Background: Tumour-infiltrating lymphocytes (TILs) are often found in tumours, presumably reflecting an immune response against the tumour. We carried out a systematic review and meta-analysis, aiming to establish pooled estimates for survival outcomes based on the presence of TILs in cancer.
Methods: A Pubmed and Embase literature search was designed. Studies were included, in which the prognostic significance of intratumoural CD3+, CD4+, CD8+, and FoxP3+ lymphocytes, as well as ratios between these subsets, were determined in solid tumours.
Results: In pooled analysis, CD3+ TILs had a positive effect on survival with a hazard ratio (HR) of 0.58 (95% confidence interval (CI) 0.43-0.78) for death, as did CD8+ TILs with a HR of 0.71 (95% CI 0.62-0.82). FoxP3+ regulatory TILs were not linked to overall survival, with a HR of 1.19 (95% CI 0.84-1.67). The CD8/FoxP3 ratio produced a more impressive HR (risk of death: HR 0.48, 95% CI 0.34-0.68), but was used in relatively few studies. Sample size and follow-up time seemed to influence study outcomes.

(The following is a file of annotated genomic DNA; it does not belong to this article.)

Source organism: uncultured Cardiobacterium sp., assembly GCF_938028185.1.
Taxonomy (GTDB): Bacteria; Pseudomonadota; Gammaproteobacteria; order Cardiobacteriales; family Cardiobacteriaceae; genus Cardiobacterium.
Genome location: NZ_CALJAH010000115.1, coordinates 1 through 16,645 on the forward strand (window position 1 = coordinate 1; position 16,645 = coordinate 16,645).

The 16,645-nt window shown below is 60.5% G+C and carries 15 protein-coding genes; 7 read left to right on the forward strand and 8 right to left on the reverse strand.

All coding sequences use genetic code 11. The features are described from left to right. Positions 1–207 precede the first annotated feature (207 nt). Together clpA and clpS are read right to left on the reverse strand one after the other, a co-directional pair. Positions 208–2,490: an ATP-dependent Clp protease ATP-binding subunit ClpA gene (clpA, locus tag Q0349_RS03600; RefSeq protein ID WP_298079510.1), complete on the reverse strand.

Conclusion: Any future studies should be carefully designed, to prevent overestimating the effect of TILs on prognosis. In this context, ratios between TIL subsets may be more informative.